Whatever method is chosen, the acid test is whether it extends democracy or inhibits it. In preference voting, another proportional option, voters cast ballots for their first, second, and third choice candidates, reducing the possibility that votes are "wasted." This method has been used with success for many years in Cambridge, Massachusetts. On the other hand, the use of preference voting to elect members of the city council in New York City during the 1930s and 40s provided dramatic evidence of how fragile democracy remains, now matter how the votes are counted.

Although the one-party monopoly of New York Democrats was broken, they still controlled most of the seats. On the other hand, public attendance at council meetings increased and the level of substantive discussions improved. In some boroughs, more people cast votes for city council than in the ostensibly more important races for mayor or borough president. Moving to repeal the system, the well-heeled Democratic Party ran into opposition from public interest groups, minorities, trade unions, and even progressive Democrats. But ultimately, Cold War hysteria provided the fuel the bosses needed.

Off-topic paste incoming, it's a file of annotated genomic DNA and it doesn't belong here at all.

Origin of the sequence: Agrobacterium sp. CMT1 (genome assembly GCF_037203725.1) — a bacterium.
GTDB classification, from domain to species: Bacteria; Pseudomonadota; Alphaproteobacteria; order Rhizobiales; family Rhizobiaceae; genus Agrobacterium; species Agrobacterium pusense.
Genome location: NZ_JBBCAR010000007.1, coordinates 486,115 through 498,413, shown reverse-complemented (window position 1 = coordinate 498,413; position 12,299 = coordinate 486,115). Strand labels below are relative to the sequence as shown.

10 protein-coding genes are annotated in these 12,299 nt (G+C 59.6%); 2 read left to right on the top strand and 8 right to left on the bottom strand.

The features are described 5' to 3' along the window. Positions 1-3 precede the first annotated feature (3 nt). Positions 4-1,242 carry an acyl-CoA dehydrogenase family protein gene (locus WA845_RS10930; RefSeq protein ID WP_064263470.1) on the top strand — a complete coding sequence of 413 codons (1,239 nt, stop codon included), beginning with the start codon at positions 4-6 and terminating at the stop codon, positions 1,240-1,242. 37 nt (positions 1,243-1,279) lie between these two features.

Third-party candidates, including an outspoken labor leader and a Black communist, had been elected to seats once occupied by Democrats due to winner-take-all. Under an onslaught of scare tactics, preference voting was eventually eliminated. A Democratic leader asserted, however illogically, that "we owe the success of representative government in this country' to the two-party system.

The powerful will always argue for the superiority of the voting system that preserves their position. But there are many alternatives, and no one system is best under all circumstances. With that understanding, it becomes possible for those committed to freedom to face the real issue - not whether, but how to be democratic.


Albert L. Huebner teaches at California State University, Northridge.

Democracy watch